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my $now = &GetDate;
my $myHeader = &ReadMessage;
my $mySoftwareVersions = param('mySoftwareVersions');
my $q = new CGI;print $q->header();

use CGI::Carp(fatalsToBrowser);
getAllSoftwareVersions();

sub getAllSoftwareVersions
{
        my $user = "zxxx";
        my $passwd = "xxxx";
#       my $tableName = "config_table";
#       my $connection = DBI->connect("DBI:mysql:MESCI:hamysql02.stl.mo.boeing.com:18080", $user, $passwd, { AutoCommit => 0, RaiseError => 1}) or die "Couldn't connect to Database: " . DBI->errstr;
        print "Must be connected\n\n";
        print "\n\n";
# Error here.
        my @Rows = &getConfigTableRows($connection, $config_table, $mySoftwareVersions );
        my $total = @Rows;
        print "total is ";
        print $total;

The Above code dies with:

Global symbol "$connection" requires explicit package name

Edit This question is related to :

Hopefully the original poster will be able to clean this up so it makes more sense, but here's what we've got so far so we can attempt to help.

share|improve this question
    
This is much better, but its going to be confusing still to people who don't know about the other questions you've posted. Please try not to ask 3 questions for one question, just use the "Edit" link on the bottom to progressively make it better. –  Kent Fredric Mar 25 '09 at 18:37
    
Also, you may want to read this, It exists to try stopping you fall into common pitfalls that the community reacts badly to: stackoverflow.com/questions/469150/… –  Kent Fredric Mar 25 '09 at 19:01
    
XML output? What XML output? –  innaM Mar 26 '09 at 8:56

3 Answers 3

Although Kent's answer is thinking ahead, the error is simply telling you that you did not declare $connection as a lexical ( "my" ) variable. So therefore, perl interprets it as that you must be referring to a package global.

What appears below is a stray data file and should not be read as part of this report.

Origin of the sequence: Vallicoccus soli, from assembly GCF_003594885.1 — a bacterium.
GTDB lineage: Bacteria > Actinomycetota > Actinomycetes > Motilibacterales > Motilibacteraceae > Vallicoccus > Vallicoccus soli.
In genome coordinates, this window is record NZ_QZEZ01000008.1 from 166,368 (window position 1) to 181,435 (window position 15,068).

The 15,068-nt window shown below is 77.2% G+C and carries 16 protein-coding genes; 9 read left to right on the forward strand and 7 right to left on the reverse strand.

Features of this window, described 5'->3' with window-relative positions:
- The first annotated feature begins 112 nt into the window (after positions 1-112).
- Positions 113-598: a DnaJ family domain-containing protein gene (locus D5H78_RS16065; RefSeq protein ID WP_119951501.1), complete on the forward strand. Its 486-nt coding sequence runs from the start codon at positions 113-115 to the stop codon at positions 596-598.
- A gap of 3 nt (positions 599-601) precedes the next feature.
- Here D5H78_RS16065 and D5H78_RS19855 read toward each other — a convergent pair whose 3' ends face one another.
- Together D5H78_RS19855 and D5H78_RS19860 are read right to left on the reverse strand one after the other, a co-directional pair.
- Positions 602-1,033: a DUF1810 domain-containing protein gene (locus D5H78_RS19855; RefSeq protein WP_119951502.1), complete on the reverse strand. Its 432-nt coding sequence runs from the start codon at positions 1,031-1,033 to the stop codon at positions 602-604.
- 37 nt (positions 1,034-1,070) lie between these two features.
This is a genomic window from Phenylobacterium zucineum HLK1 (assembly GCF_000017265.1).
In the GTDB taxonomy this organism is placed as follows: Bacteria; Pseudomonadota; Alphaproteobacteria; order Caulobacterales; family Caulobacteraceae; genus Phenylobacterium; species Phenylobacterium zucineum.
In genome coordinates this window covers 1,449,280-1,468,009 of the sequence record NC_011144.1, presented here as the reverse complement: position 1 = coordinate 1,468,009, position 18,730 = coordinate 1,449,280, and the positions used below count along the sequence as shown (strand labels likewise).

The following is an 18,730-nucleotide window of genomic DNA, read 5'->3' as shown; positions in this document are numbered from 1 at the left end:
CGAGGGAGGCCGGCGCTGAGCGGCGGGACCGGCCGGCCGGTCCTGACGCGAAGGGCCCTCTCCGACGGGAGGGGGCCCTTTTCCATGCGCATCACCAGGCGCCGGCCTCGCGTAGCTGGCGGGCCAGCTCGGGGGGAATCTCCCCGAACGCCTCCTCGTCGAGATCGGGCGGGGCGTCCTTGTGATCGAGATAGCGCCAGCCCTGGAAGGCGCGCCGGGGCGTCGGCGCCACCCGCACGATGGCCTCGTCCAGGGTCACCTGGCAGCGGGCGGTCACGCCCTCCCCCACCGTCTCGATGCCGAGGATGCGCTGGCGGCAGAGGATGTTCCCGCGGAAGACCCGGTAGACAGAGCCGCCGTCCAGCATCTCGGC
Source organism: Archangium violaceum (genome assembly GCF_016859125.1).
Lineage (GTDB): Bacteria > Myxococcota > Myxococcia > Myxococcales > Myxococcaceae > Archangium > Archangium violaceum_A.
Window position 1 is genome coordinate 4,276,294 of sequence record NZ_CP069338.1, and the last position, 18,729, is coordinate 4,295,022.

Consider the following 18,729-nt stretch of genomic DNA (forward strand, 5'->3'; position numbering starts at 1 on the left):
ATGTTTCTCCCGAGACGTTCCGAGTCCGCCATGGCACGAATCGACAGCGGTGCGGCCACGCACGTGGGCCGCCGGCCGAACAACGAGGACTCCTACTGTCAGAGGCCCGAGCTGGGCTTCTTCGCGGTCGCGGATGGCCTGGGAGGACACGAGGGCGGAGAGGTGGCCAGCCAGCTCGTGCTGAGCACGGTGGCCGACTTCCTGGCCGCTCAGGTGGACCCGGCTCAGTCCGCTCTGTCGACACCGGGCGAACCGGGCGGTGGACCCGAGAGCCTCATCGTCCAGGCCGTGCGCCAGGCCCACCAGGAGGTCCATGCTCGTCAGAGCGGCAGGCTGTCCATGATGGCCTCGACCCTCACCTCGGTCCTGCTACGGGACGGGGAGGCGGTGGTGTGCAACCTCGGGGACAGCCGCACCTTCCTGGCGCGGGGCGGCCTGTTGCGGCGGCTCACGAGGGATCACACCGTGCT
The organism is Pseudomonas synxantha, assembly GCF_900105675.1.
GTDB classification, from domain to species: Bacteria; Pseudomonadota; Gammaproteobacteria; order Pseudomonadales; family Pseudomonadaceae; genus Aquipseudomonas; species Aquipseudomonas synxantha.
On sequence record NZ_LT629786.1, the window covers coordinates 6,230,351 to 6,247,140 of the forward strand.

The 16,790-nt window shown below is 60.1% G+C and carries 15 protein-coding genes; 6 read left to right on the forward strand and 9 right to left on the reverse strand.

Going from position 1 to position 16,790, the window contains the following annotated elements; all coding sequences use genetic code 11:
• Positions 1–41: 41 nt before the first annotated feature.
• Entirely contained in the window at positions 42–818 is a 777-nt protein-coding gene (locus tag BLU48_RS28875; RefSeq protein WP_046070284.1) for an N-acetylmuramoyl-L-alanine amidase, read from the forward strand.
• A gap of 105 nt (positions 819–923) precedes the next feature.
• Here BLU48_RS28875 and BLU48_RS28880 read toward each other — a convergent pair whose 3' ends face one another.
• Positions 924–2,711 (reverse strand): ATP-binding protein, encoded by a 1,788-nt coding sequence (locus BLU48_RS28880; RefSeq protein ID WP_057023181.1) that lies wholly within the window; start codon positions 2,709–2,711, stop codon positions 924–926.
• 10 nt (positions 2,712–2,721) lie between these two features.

Raw Perl does not complain when you use an undefined variable, it considers it a package global. You appear to have strict on somewhere (a standard and recommended practice), which wants you to declare your variables before using them. If you didn't declare the variable in the current package (or "namespace"), it assumes you're referring to a variable declared in another package, so it asks you to append the package name, just to keep everything clear and aboveboard.

Perl uses my to declare scoped variables, and our to declare package globals.

my $connection = "Rainbow";

OR

our $connection = 'French';


Just in case you got the wrong idea, the error message would go away if you turned strict off, your problem wouldn't. And they might go underground.

{ no strict;
  my @rows = getConfigTableRows( $nothing, @other_stuff ); 
}

Perl just won't complain that $nothing is nothing. And this easy-to-fix error could cause subtler errors in other places. Plus think if you had assigned $connection successfully, only to type:

{ no strict;
  my @rows = getConfigTableRows( $connecion, $config_table, $mySoftwareVersions );
}

Perl gives you a message about '$connecion' and hopefully, you can tell that it was a typo, and forgo at least 30 minutes not seeing it and wondering if your query is wrong, or whatever.

share|improve this answer
    
Try rewording that, you make it sound like 'strict' is a bad thing. –  Kent Fredric Mar 25 '09 at 18:59
1  
I'm explaining the inference, I'm not endorsing anything. It helps to understand why Perl does not fail with "Undeclared variable" error--because in the superset of perl, undeclared variables aren't a compile error; they simply have a certain inference. –  Axeman Mar 25 '09 at 19:06
    
yes, but still, the wording doesn't convey that. Instinctively the way its worded insinuates "oh, just turn off strict". I know its not intentional but that is how it reads. –  Kent Fredric Mar 25 '09 at 19:19

Well, if this is the related content for this other question,

The reason this is erroring is because you have commented out the line that creates the connection variable.

How are you going to query the database for a table row when you don't have the database connection defined?

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Re:

my $now = &GetDate;
my $myHeader = &ReadMessage;

If you are going to use & on your function calls, make sure you use parentheses too:

my $now = &GetDate();
my $myHeader = &ReadMessage();

Otherwise, the currently executing sub's parameters are made available to (and alterable by) the subroutine you are calling.

This means that if you use your cgi script under mod_perl, suddenly you are in effect doing

my $now = &GetDate( Apache2::RequestUtil->request );

which is likely to be very wrong if GetDate takes an optional argument.

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